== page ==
The view from our cabin on Isla del Sol
The view from our cabin on Isla del Sol was superb! The mighty Lake Titicaca (titi and caca in the same word – hee hee!), the snow-capped peaks of the Cordillera and incredible skies surrounded us. The surface of the lake is over 3800 metres above sea level and our cabin was a very challenging hike up another hill. Dave’s GPS showed our cabin just shy of 4000 metres! We spent most of our four day stay wandering around exploring the trails and beautiful landscapes of the traffic-free island. The island is dotted with Inca ruins and small villages. We loved the terraced gardens and we enjoyed the exquisite tranquility.
Everywhere we looked there were burros (donkeys) and llamas. Sheep, cats and dogs were also a lesser part of the domesticated animal population and we may have witnessed a cat fight or two. It was a different world. Un otro mundo. So to answer the question, how does one pass a llama on a trail... you don't. They pass you! So you'd better be ready to jump off the trail and let them pass you. They are on a mission.
Our cabin had electricity, but no heat. This meant
Community on the east coast of Isla del Sol
sub-zero temps at night under very heavy wool blankets. Our shower was heated by the “heat on demand” electric setups one often sees in these parts of the world. Once the sun rose, the temps became hot for the day. Due to the fact that we were 4km closer to the sun, sunscreen kept us from burning off our skin.
Donkeys and llamas play an integral part of local people’s lifestyle. Having trekked up the steep hills once or twice in the thin air (oh yes, we were gasping for that ever-adored oxygen molecule), we could understand why donkeys and llamas are used for transporting heavy goods up to la casa (the house) as even our beloved locals were huffing and puffing.
We often feel that it’s important to experience some of the lesser known and unattractive places in some of the countries we visit. Although not entirely planned, we had to overnight it in the dusty, bustling and unkempt town of Patacamaya due to bus times not connecting. We found a pokey little place to stay which had its own charm. Firstly, we had to pass through a tattered restaurant, then a construction zone. Then up the
The community on the north coast of Isla del Sol
stairs we found a nicely tiled hallway, nice door, nice key… and upon opening the door we swear the last creature to sleep in the bed was a rhinoceros. There were lumps and bumps in the mattress for no rhyme or reason. We also deemed the shower as being haunted as there was no rational explanation for its behavior. Needless to say, Theresa was the first to try it. And because of the amount of cursing and swearing, Dave decided to forego his shower for the day. (Good idea, Dave).
Patacamaya showed us the hard working people of Bolivia. Since we were probably the only gringo tourists in town, we served merely as a distraction to their work-focussed lives. A must-see when one is a gringo doing the gringo-thing most of the time. We walked along the aromatic streets whilst avoiding dogs (and their excrement) and garbage. There were no fancy streets, no street cleaner, etc. There was just enough time in the day to get one’s work done, go to sleep, then do it all again the next day. It was an interesting stay and we certainly saw a different side of the country. We had some laughs,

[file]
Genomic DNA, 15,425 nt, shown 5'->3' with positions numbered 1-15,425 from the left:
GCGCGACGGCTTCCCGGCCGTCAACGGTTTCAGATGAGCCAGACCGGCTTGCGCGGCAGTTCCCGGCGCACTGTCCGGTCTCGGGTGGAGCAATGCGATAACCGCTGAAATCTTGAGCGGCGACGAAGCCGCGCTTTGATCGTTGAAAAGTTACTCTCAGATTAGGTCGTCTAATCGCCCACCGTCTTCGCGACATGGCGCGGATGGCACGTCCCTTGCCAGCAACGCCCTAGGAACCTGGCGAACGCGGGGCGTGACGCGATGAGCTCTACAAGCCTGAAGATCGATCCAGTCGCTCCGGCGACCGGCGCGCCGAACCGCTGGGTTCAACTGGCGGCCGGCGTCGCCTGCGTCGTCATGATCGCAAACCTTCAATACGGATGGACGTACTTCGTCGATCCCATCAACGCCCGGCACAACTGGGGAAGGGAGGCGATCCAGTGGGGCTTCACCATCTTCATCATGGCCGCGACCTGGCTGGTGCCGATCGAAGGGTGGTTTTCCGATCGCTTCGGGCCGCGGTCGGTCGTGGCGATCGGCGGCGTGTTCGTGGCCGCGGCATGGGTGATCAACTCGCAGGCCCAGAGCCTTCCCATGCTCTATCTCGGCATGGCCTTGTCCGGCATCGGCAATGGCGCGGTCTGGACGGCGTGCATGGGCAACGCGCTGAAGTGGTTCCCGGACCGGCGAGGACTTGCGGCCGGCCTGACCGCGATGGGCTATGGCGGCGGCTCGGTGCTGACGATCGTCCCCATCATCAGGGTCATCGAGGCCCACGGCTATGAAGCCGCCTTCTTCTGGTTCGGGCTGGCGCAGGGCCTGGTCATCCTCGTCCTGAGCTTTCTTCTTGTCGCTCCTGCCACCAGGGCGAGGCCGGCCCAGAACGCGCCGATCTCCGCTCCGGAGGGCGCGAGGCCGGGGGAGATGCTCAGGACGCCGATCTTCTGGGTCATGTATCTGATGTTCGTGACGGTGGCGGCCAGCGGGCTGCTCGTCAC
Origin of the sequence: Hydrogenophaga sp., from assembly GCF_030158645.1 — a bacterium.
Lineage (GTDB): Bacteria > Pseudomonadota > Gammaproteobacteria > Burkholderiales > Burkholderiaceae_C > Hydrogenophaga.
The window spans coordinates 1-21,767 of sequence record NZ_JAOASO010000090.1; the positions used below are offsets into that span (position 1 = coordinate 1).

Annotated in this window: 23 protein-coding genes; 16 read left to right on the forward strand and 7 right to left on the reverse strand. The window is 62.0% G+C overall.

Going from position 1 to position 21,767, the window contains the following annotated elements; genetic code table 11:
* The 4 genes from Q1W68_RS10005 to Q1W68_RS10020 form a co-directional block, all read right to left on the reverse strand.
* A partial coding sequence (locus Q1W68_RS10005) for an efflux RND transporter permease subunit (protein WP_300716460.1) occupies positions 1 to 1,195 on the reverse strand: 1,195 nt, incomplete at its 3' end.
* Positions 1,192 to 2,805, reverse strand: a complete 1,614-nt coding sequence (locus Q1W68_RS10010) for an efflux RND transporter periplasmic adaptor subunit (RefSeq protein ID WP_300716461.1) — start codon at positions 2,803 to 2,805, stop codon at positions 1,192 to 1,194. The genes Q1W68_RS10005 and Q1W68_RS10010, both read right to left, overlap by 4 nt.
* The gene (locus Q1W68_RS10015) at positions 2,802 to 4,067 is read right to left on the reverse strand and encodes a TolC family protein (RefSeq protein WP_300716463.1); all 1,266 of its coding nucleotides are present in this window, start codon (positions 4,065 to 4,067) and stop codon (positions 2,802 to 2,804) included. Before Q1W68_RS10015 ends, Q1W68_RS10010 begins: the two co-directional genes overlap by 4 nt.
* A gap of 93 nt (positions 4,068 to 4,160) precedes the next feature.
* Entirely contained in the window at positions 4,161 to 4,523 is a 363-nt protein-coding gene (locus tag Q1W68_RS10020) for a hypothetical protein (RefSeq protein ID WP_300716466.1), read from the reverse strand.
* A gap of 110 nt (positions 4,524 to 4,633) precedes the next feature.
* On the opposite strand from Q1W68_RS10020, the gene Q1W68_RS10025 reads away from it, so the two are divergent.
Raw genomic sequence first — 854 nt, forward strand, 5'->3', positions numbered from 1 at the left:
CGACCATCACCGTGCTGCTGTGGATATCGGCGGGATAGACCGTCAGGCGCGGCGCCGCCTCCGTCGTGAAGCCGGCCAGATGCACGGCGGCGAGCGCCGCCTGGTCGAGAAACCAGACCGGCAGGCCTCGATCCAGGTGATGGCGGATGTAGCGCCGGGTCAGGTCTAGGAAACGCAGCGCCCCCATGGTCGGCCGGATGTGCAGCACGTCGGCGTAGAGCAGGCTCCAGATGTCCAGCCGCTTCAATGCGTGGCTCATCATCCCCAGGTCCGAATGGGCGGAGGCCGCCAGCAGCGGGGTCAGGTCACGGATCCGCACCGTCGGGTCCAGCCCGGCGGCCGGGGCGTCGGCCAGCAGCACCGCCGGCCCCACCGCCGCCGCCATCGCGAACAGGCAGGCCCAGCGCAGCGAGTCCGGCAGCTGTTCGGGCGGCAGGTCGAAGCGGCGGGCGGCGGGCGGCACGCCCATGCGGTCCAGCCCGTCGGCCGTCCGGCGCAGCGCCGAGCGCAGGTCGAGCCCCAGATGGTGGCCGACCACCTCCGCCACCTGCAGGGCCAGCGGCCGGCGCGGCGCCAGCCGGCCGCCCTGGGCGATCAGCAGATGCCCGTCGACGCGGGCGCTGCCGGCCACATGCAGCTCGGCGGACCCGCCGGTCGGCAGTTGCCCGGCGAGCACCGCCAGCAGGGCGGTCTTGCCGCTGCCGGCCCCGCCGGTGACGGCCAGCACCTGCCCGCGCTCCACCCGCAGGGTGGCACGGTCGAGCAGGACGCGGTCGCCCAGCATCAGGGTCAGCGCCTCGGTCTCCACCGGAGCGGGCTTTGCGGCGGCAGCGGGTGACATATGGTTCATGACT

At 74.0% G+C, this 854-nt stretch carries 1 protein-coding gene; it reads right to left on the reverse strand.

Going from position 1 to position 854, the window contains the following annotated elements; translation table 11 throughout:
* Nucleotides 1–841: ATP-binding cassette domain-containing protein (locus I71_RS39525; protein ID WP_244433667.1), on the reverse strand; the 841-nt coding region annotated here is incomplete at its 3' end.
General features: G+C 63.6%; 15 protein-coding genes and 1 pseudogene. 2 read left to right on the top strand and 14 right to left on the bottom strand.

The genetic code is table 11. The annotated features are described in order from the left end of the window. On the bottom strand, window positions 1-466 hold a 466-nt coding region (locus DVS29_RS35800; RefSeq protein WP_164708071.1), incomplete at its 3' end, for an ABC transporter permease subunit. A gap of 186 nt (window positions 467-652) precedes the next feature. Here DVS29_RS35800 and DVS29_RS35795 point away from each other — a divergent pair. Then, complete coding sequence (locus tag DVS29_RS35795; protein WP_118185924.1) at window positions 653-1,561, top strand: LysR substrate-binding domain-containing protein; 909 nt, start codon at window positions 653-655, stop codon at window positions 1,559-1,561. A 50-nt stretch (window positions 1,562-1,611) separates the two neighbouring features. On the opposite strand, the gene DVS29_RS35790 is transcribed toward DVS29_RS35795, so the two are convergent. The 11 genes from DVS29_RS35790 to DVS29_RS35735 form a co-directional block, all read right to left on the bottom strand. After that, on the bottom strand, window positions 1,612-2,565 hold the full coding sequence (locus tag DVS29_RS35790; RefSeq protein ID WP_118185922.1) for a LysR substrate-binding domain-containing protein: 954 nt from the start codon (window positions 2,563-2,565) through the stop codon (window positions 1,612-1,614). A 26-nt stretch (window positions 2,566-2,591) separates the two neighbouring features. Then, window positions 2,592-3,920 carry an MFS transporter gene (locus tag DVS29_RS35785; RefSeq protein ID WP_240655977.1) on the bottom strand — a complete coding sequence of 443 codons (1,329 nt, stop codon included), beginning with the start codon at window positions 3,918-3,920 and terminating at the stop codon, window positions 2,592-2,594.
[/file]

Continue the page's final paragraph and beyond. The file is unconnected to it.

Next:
The Temple of the Sun, near Yumani Village on Isla del sol
met some nice locals and had some good food.
Our bus left ‘on time’ the following afternoon and took us to the tiny and sleepy village of Sajama in the awe-inspiring national park of the same name. We were surrounded by massive volcanos and vast grassy plains (bofedales), incredible sky and countless llamas. We hiked out to the edge of the ancient queñoa (Polylepis tarapacana) forest, the highest forest in the world which sprawls up the steep slopes of Volcán Sajama to an elevation of over 5000 metres. We also spent several hours hiking out to a natural thermal pool, which we had all to ourselves in this off-the-beaten-track national park. Due to the low numbers of tourists that visit this place, if you need food, just go into the place marked ‘restaurant’ and let them know you’ll show up for a meal. Negotiate a time, and the family-run business will make it happen for you! One great memorable thing – we got a heater in our room! We paid a bit extra, but it was worth it in the sub-zero nights.
At seven in the morning, we got off the once-a-day bus from Sajama to
the wee little town of Lagunas. Seeing as 7 am is not at all a time for locals to be awake, we waited for another bus to drive by us so that we could make our way to the Bolivian/Chilean border. Tambo Quemado is a cold and dusty truck-stop border town. We found some breakfast and hot drinks at a small café as we warmed up and waited for an onward ride. Upon asking if there were any public toilets we could use, the man replied, “Si, hay servicios publicos!” Then in Spanish, he continued to explain: “Just go through the construction site. Climb over the large pile of bricks, walk under the crane, continue past the excavator, sneak by the loader and dump truck and then walk down that steep dusty hill with the sharp scraps of rusty metal on it, then go underneath the building.” Something like that anyway… We did eventually find the facilities – and they were pleasantly clean… But he forgot to tell us to turn left at the cement mixer!
Stamped out of Bolivia – stamped in to Chile…
D and T…
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